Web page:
CI: ‘Family privacy at risk from NI hate crime proposals’

The Christian Institute has criticised the Stormont Executive for proposing sweeping changes to hate crime legislation which could profoundly restrict religious liberty and free speech.

Among the proposals being consulted on is the removal of a ‘dwelling defence’ from the law in the province, meaning the Police Service of Northern Ireland would be given powers to investigate conversations in the home.

The CI has previously warned that the removal of the ‘dwelling defence’ would target family discussions on controversial issues such as same-sex marriage and radical transgender ideology.

Same-sex marriage

The proposals were contained in part one of the consultation, which closes next week. Part two, expected later this year, will cover the scope of any new offences in more detail.

These are expected to include more of the recommendations made by Judge Desmond Marrinan in his 997-page report, after he was commissioned by the Executive to review hate crime legislation.

Judge Marrinan has advanced the view that the free speech protection for those who disagree with same-sex marriage should be scrapped. However, 97 per cent of individuals who responded to his consultation supported keeping the protection.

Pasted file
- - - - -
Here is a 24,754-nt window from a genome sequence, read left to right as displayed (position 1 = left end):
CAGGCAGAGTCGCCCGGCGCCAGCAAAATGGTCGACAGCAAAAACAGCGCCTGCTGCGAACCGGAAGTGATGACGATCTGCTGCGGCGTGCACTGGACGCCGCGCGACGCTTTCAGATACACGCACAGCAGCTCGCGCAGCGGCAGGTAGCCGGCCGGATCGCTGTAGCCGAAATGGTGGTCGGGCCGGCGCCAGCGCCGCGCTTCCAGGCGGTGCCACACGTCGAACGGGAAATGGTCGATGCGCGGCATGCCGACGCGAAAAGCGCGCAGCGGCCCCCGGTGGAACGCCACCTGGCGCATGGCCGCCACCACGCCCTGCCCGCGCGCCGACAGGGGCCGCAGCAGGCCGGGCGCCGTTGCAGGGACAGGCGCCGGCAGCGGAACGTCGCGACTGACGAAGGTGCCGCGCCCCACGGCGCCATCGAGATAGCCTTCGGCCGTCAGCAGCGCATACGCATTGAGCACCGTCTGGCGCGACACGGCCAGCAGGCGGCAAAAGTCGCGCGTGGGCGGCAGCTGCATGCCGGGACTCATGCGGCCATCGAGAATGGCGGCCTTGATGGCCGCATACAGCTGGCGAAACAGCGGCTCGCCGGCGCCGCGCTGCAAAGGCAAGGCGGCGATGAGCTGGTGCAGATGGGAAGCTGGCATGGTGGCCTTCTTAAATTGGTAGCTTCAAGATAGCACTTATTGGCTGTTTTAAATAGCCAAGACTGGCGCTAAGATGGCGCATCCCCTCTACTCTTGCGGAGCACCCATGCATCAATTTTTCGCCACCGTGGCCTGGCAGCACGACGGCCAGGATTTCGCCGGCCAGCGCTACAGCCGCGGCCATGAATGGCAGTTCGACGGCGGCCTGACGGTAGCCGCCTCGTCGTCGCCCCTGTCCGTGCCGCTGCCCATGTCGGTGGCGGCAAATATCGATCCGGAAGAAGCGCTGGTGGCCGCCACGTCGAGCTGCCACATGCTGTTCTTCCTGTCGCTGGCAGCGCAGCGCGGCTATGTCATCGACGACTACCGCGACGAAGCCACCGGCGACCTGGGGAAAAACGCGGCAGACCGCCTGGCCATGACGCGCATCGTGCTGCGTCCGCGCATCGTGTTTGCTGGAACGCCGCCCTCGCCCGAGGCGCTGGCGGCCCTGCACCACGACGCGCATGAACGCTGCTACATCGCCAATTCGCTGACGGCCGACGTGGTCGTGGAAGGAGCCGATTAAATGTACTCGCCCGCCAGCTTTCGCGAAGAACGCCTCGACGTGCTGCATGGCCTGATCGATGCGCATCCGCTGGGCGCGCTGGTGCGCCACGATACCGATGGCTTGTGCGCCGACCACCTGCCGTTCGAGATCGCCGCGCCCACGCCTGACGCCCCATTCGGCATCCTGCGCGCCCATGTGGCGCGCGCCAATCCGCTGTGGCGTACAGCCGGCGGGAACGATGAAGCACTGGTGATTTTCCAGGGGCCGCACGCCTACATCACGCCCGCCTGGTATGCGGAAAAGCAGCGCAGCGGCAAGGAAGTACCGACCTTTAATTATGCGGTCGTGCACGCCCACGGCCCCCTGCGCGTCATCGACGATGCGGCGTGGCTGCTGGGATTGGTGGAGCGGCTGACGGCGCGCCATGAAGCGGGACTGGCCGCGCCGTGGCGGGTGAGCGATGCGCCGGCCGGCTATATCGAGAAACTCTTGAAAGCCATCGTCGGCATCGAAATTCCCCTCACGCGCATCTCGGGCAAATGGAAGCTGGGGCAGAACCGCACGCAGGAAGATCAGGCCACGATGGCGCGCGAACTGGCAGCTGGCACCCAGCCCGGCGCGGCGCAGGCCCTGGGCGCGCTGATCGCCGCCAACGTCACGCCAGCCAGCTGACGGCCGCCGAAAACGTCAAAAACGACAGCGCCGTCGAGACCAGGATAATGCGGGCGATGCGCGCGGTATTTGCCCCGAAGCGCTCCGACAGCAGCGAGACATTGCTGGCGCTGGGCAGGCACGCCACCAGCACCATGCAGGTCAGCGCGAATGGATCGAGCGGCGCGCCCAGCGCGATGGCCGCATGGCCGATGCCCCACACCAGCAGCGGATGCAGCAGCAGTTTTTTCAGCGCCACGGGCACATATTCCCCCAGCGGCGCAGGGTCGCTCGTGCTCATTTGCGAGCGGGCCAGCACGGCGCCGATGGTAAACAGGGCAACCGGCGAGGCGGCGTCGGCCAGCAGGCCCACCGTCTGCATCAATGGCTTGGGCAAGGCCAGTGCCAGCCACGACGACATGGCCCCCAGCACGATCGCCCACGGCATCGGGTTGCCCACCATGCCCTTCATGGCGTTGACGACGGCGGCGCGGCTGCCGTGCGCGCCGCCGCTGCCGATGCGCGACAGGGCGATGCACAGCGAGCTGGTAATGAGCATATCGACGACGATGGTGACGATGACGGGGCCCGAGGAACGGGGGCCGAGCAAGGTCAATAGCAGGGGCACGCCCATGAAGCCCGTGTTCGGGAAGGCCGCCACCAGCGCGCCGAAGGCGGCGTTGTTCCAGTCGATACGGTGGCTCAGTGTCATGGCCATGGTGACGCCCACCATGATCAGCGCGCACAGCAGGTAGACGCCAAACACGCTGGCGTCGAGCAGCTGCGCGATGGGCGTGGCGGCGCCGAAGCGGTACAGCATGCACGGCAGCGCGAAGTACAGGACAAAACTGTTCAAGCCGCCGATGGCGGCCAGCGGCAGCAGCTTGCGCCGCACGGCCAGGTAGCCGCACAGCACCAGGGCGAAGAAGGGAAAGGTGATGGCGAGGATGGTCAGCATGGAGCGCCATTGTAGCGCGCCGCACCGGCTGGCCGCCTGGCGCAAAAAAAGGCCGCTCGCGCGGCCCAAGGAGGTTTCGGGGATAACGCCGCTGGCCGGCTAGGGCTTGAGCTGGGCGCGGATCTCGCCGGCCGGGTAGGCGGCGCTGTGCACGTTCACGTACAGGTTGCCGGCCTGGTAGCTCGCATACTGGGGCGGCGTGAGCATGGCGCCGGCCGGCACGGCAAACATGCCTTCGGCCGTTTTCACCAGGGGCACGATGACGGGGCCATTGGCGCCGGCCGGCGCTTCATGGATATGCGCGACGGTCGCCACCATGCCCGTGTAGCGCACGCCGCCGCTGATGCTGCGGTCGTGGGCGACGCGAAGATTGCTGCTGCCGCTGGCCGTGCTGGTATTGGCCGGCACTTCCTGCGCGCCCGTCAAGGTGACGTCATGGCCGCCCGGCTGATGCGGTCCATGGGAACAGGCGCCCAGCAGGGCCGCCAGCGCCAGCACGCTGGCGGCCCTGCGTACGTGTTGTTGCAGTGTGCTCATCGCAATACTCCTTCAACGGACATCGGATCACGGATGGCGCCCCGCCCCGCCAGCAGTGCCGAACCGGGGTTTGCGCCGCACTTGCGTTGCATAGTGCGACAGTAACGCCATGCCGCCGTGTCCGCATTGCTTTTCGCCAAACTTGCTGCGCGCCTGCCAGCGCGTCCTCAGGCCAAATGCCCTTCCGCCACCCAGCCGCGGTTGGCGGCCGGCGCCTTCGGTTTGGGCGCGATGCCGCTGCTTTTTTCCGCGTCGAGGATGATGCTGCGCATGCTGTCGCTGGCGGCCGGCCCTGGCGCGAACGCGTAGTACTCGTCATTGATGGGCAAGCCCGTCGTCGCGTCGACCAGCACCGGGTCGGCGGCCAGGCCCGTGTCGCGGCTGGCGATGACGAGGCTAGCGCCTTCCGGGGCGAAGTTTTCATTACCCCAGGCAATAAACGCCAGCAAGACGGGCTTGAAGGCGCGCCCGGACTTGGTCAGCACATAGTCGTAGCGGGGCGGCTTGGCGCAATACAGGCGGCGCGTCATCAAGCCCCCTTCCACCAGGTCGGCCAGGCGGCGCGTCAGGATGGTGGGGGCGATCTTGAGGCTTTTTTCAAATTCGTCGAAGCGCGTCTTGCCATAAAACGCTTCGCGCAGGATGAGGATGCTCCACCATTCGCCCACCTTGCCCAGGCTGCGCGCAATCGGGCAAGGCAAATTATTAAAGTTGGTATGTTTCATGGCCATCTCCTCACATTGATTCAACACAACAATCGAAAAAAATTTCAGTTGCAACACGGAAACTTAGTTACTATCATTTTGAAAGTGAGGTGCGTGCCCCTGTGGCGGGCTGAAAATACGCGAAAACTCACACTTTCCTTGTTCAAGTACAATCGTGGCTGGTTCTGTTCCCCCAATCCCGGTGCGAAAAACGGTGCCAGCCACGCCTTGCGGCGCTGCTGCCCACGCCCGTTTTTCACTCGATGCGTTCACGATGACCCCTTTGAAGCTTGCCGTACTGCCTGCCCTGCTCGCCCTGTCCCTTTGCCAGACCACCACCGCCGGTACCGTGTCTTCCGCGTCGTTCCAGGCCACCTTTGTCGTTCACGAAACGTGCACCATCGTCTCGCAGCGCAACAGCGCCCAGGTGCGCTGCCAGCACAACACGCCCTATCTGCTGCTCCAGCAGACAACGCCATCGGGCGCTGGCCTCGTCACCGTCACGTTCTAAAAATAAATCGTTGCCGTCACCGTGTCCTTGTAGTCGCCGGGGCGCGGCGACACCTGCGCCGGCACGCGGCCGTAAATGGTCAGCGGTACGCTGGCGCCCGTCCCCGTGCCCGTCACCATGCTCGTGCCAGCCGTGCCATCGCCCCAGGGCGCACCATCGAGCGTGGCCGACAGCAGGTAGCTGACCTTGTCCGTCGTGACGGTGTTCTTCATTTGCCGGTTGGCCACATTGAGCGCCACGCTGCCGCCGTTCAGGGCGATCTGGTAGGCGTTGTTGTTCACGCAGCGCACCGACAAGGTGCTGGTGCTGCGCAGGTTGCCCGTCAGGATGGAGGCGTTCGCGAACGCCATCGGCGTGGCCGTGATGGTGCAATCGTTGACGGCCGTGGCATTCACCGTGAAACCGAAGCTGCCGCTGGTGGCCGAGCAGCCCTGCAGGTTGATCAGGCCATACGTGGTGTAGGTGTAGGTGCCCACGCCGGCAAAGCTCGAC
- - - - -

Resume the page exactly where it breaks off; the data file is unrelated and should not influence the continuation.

Simon Calvert, the Institute’s Deputy Director for Public Affairs, said: “The dwelling defence is well established and there is no evidence of it currently causing any problems.

“The Marrinan report gave no specific cases of the dwelling defence getting in the way of a justifiable prosecution. They are offering a solution to a problem that does not exist.

“The home should be a sanctuary for discussions and debate without fear of police intervention. You can’t have the police arbitrating on what can be talked about around the dinner table.”

Private conversations

He continued: “The Department of Justice talks about replacing the dwelling defence with a ‘private conversations’ defence. We think the dwelling defence should be retained and additional protections introduced for other private conversations.

“The dwelling defence should be retained to protect family life, even if further protections for private conversations are brought in. Defining a dwelling is far easier than defining a private conversation.

“The difficulty of defining ‘private conversation’ illustrates that the dwelling defence should be preserved as an important backstop.”

Proclaiming Christ

The Institute’s Callum Webster has also previously warned: “Hate crime laws have been used against Christians, both in the UK and around the world.

“Judge Marrinan’s recommendations, particularly on ‘stirring up hatred’ offences, could easily impact our freedom to proclaim Christ as the only way of salvation, or to call people to repent of sin.”

Also see:

Free speech

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Hate crime proposals for England and Wales ‘must be challenged’

‘UK Govt must buttress free speech’: Adam Smith Institute